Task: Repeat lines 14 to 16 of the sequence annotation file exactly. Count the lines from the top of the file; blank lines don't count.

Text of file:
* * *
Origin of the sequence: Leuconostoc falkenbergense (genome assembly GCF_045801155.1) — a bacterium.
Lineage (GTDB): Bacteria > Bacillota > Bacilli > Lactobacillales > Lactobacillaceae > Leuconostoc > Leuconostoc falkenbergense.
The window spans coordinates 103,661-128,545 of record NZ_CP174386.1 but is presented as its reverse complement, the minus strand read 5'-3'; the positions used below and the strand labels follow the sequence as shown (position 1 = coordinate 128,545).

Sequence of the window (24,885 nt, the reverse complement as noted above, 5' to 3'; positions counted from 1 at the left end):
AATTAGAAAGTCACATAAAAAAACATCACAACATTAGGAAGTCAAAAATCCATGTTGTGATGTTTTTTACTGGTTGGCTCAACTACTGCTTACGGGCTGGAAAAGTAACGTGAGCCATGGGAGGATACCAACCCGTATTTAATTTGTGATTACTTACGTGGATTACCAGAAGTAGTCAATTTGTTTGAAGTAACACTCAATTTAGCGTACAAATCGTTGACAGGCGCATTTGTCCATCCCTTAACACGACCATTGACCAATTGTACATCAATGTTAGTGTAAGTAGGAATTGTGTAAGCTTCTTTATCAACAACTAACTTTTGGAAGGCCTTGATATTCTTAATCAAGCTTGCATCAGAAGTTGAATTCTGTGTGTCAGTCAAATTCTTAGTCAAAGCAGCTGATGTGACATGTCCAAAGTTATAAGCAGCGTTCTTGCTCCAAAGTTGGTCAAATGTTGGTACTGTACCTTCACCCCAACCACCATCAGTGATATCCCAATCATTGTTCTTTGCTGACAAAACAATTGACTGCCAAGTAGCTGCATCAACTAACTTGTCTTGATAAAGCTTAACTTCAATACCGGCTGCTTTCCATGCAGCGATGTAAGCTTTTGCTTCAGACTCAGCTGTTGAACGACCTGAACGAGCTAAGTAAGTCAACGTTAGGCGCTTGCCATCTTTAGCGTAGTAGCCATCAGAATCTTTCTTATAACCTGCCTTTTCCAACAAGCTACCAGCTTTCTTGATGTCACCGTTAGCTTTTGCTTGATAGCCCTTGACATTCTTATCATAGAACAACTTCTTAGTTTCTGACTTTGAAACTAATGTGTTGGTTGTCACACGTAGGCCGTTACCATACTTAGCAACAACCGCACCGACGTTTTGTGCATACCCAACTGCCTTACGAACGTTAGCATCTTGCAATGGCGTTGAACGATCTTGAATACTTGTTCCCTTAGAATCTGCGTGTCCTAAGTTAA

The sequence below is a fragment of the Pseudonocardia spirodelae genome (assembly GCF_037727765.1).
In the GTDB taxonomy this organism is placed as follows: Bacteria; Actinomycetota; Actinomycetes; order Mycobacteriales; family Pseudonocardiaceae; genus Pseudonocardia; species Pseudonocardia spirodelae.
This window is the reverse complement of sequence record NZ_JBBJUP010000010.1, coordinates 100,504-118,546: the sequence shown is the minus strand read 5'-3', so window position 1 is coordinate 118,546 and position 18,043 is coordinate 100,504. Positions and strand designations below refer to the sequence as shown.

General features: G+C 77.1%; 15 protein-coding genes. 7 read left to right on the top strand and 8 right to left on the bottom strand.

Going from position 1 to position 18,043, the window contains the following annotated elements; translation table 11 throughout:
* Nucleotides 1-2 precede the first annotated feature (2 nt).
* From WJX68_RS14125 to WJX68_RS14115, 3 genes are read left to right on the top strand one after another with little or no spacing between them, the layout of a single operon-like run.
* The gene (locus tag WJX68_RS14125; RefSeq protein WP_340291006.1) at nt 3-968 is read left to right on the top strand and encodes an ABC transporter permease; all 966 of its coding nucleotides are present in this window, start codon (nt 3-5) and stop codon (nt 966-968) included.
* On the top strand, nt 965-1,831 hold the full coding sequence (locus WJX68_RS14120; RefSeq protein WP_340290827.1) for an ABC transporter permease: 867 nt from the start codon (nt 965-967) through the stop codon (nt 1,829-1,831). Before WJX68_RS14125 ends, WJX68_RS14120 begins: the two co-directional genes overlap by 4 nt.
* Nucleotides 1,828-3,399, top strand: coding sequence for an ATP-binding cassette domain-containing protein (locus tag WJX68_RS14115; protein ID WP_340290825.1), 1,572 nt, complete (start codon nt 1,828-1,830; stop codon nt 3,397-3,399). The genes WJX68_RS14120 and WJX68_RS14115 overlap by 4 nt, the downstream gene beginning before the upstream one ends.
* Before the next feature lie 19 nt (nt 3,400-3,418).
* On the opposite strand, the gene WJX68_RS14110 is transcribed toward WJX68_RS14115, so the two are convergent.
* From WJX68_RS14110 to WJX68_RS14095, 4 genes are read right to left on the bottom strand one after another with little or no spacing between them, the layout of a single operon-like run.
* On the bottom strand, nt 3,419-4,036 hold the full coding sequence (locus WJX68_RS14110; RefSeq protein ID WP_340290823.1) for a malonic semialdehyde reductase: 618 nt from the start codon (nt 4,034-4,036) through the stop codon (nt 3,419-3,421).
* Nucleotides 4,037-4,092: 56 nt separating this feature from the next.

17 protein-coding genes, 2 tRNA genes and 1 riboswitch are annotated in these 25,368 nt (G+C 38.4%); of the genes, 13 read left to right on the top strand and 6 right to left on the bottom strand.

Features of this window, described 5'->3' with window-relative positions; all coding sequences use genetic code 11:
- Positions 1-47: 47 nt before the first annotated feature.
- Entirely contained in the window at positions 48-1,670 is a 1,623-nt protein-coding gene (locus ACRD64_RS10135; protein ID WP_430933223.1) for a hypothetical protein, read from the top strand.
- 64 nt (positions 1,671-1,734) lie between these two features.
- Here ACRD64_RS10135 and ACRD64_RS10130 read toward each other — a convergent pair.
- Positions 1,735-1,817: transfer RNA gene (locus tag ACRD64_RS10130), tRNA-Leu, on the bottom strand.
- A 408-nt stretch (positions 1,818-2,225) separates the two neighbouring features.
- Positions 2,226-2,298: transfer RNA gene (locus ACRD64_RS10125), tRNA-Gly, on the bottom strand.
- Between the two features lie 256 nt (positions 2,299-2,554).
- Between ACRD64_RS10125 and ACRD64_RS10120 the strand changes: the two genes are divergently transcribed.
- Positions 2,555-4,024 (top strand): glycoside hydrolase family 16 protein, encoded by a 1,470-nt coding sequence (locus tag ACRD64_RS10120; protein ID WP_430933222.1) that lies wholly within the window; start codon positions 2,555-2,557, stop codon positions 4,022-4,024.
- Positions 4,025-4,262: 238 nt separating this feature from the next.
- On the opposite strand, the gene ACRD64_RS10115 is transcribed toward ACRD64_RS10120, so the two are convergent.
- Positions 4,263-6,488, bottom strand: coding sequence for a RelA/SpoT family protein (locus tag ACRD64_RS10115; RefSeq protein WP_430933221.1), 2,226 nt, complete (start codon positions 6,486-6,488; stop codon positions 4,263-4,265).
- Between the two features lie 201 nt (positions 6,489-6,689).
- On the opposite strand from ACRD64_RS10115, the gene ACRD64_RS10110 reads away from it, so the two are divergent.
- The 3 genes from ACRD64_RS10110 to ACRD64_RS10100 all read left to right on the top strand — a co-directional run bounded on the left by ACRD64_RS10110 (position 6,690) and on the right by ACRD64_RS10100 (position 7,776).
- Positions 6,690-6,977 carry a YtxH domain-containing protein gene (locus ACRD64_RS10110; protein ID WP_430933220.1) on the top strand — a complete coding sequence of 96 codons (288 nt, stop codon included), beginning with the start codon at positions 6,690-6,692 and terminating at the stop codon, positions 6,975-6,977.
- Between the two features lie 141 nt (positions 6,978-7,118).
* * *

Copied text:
* On the top strand, nt 965-1,831 hold the full coding sequence (locus WJX68_RS14120; RefSeq protein WP_340290827.1) for an ABC transporter permease: 867 nt from the start codon (nt 965-967) through the stop codon (nt 1,829-1,831). Before WJX68_RS14125 ends, WJX68_RS14120 begins: the two co-directional genes overlap by 4 nt.
* Nucleotides 1,828-3,399, top strand: coding sequence for an ATP-binding cassette domain-containing protein (locus tag WJX68_RS14115; protein ID WP_340290825.1), 1,572 nt, complete (start codon nt 1,828-1,830; stop codon nt 3,397-3,399). The genes WJX68_RS14120 and WJX68_RS14115 overlap by 4 nt, the downstream gene beginning before the upstream one ends.
* Before the next feature lie 19 nt (nt 3,400-3,418).